Fearful that more crackdowns would soon follow, Trump supporters began to flock to Parler, a budding social network that bills itself as the free-speech, conservative-friendly alternative to Twitter.
Prominent Trump supporters joined the platform and urged their fans to follow, and the social media network surged on Apple’s App Store. Trash-talking Trump personality Dan Bongino took an ownership stake in Parler, and promoted it to his followers.
At the height of Parlermania, Rep. Devin Nunes (R-CA), who was on the verge of losing an attempt to sue Twitter over a parody account, compared Twitter to dead social network Myspace amid the Parler exodus.
Only a few weeks later, though, Parler is drawing criticism from some of its ideological allies even as some of MAGA world’s biggest names lose interest in the platform. With slowing momentum and few liberals for Parler users to joust with, Parler faces the prospect of once again becoming a social media backwater even after being embraced by some of the right’s biggest names.
Parler didn’t respond to a request for comment.
Parler’s restrictive terms of service have taken fire from liberals mocking the site, who pointed out that the site’s unusual rules included requirements for users to pay for Parler’s legal fees if they were involved in a lawsuit against the site and a strange provision about how Parler would handle users’ Social Security numbers. Now conservatives have also started to criticize those same restrictions.
“Parler is not the free speech utopia that Trump allies hope for,” a Monday op-ed in the Washington Examiner warned.
As a part-owner in Parler, Bongino has also become its most vocal defender. Bongino, a former Secret Service agent, fumed at the Examiner op-ed as “INACCURATE.”
Mindy Robinson, a pro-Trump actress with more than 200,000 Twitter followers, has become an outspoken Parler critic, claiming the site is hardly the free-speech paradise it’s portrayed as. Robinson slammed Bongino, accusing him of shilling for the site because he had a stake in it.
“Parler is not only sketchy [as fuck] when it comes to their terms of service, but also practices worse and more flippant censorship than either Twitter or Facebook,” Robinson tweeted at Bongino. “You’re only peddling it because you’re making money from it.”
Bongino’s clout hasn’t been enough to silence Parler’s other critics on the right, either. Human Events editor-in-chief Will Chamberlain fretted to Politico that the rush to Parler would effectively wall off conservatives just months before an election.
“Twitter is interesting because there's so many people, prominent people, that can be influenced,” Chamberlain said. “Parler is not that.”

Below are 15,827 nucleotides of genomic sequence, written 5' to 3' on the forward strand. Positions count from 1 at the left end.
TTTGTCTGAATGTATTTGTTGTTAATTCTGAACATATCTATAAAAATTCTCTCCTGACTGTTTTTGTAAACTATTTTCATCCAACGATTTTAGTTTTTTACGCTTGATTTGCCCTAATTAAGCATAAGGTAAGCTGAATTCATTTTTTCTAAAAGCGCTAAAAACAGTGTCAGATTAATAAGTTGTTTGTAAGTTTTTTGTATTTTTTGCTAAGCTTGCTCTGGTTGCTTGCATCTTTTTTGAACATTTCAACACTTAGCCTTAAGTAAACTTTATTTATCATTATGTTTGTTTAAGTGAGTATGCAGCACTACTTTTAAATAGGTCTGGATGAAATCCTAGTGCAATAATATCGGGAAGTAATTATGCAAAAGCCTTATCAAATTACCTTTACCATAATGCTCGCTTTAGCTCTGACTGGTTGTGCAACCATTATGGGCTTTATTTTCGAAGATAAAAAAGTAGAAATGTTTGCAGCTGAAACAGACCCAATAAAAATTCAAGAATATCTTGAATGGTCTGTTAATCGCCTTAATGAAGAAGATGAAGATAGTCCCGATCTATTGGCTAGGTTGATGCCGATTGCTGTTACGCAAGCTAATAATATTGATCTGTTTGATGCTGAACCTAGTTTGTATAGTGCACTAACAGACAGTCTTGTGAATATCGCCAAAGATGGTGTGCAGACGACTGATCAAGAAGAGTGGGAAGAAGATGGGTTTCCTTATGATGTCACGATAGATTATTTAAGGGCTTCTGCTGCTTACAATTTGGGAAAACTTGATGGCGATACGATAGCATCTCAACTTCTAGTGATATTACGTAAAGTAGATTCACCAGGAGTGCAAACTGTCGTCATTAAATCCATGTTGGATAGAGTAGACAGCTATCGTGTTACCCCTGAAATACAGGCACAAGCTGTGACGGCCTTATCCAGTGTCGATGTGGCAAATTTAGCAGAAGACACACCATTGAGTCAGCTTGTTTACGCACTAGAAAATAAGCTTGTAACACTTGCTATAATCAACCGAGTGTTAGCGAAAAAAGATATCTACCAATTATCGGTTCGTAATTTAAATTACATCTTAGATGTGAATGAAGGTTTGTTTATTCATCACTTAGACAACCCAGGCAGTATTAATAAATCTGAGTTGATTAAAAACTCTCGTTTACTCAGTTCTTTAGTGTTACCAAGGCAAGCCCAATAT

The site has also failed to catch on with some of Trump’s most prominent Twitter allies, many of whom initially praised Parler in its late June boom.
Trump superfan Bill Mitchell, who has amassed more than 580,000 Twitter followers on the strength of his outspoken devotion to the president, tweeted in late June that he was getting better engagement on Parler than he was on Twitter.
But, as of Friday, Mitchell hasn’t posted on Parler for nearly a week—while posting continuously on Twitter.
Parler has been a boon for conservative personalities who have already been banned from Twitter. Anti-Muslim activist and Republican congressional candidate Laura Loomer, for example, has more than 614,000 followers on Parler.
But for Trumpworld stars who haven’t yet been banned from Twitter, Parler may be struggling to distinguish itself as anything more than a place to stash an account—and the followers that come with it—in anticipation of an eventual Twitter ban.
Mitchell, for example, urged his fans to keep using Twitter and only use Parler if they lost their Twitter account.
“It's not perfect but that's where the big names are going,” Mitchell tweeted. “Keep your Twitter but use Parler as your backup if Twitter deletes you.”
Other conservative personalities who were part of the June exodus to Parler haven’t stuck around. Allie Beth Stuckey, who has nearly 300,000 Twitter followers and styles herself as the “Conservative Millennial,” tweeted in June about her Parler account. But Stuckey hasn’t stuck around—she last posted on Parler on July 4, even as she has posted dozens of times on Twitter since then.
Stuckey isn’t alone. Trump campaign senior adviser Jason Miller, for example, urged his followers to make Parler accounts in the late-June rush to the site. But Miller hasn’t posted on the site since June 1, even as he prolifically tweets and retweets every day on Twitter.
Parler is far from dead. As of Friday, it ranked in the top 10 in the Apple App Store in the News category. Nunes and Rep. Matt Gaetz (R-FL), two of its two most prominent supporters in Congress, still regularly post “parlays”—Parler’s equivalent of tweets.
And Parler could still land Trump himself—the kind of news that would launch the site into the stratosphere.
But there have already been some early signs that Trump’s campaign might not be eager to see the president make the jump to the site. Trump campaign manager Brad Parscale was reportedly considering a move to the platform, but Parscale’s handful of posts on Parler are mostly detailed complaints about its flaws. At one point, Parscale griped that Parler isn’t “contagious.”
“Being fair and balanced isn't enough,” Parscale wrote. “Be cool as well.”